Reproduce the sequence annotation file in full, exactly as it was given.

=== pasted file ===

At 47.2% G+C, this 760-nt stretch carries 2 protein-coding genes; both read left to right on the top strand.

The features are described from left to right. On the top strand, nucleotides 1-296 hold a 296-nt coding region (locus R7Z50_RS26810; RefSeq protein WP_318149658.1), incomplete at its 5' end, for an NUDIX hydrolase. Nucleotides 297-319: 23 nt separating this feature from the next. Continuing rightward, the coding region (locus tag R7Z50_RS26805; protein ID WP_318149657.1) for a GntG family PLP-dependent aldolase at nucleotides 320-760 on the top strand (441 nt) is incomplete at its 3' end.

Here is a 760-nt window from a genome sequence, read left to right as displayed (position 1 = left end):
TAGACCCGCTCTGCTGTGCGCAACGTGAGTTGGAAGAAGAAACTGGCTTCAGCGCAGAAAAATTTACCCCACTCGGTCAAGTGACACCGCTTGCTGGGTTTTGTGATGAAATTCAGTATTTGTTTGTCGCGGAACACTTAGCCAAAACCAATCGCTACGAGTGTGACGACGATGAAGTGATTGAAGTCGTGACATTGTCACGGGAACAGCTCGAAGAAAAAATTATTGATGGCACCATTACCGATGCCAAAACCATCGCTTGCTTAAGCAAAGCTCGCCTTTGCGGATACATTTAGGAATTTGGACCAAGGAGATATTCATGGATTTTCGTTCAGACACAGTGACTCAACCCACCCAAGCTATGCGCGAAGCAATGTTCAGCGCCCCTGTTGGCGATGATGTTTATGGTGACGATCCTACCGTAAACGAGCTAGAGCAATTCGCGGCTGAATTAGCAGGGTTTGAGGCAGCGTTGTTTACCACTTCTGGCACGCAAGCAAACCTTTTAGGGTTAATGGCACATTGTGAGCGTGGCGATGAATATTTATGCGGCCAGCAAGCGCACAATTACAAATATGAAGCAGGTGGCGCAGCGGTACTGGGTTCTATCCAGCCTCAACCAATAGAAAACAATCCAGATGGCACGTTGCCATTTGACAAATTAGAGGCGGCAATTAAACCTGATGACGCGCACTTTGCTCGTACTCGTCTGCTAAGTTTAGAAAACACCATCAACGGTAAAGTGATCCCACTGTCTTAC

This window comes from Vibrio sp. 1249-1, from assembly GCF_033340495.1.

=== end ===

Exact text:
At 47.2% G+C, this 760-nt stretch carries 2 protein-coding genes; both read left to right on the top strand.

The features are described from left to right. On the top strand, nucleotides 1-296 hold a 296-nt coding region (locus R7Z50_RS26810; RefSeq protein WP_318149658.1), incomplete at its 5' end, for an NUDIX hydrolase. Nucleotides 297-319: 23 nt separating this feature from the next. Continuing rightward, the coding region (locus tag R7Z50_RS26805; protein ID WP_318149657.1) for a GntG family PLP-dependent aldolase at nucleotides 320-760 on the top strand (441 nt) is incomplete at its 3' end.

Here is a 760-nt window from a genome sequence, read left to right as displayed (position 1 = left end):
TAGACCCGCTCTGCTGTGCGCAACGTGAGTTGGAAGAAGAAACTGGCTTCAGCGCAGAAAAATTTACCCCACTCGGTCAAGTGACACCGCTTGCTGGGTTTTGTGATGAAATTCAGTATTTGTTTGTCGCGGAACACTTAGCCAAAACCAATCGCTACGAGTGTGACGACGATGAAGTGATTGAAGTCGTGACATTGTCACGGGAACAGCTCGAAGAAAAAATTATTGATGGCACCATTACCGATGCCAAAACCATCGCTTGCTTAAGCAAAGCTCGCCTTTGCGGATACATTTAGGAATTTGGACCAAGGAGATATTCATGGATTTTCGTTCAGACACAGTGACTCAACCCACCCAAGCTATGCGCGAAGCAATGTTCAGCGCCCCTGTTGGCGATGATGTTTATGGTGACGATCCTACCGTAAACGAGCTAGAGCAATTCGCGGCTGAATTAGCAGGGTTTGAGGCAGCGTTGTTTACCACTTCTGGCACGCAAGCAAACCTTTTAGGGTTAATGGCACATTGTGAGCGTGGCGATGAATATTTATGCGGCCAGCAAGCGCACAATTACAAATATGAAGCAGGTGGCGCAGCGGTACTGGGTTCTATCCAGCCTCAACCAATAGAAAACAATCCAGATGGCACGTTGCCATTTGACAAATTAGAGGCGGCAATTAAACCTGATGACGCGCACTTTGCTCGTACTCGTCTGCTAAGTTTAGAAAACACCATCAACGGTAAAGTGATCCCACTGTCTTAC

This window comes from Vibrio sp. 1249-1, from assembly GCF_033340495.1.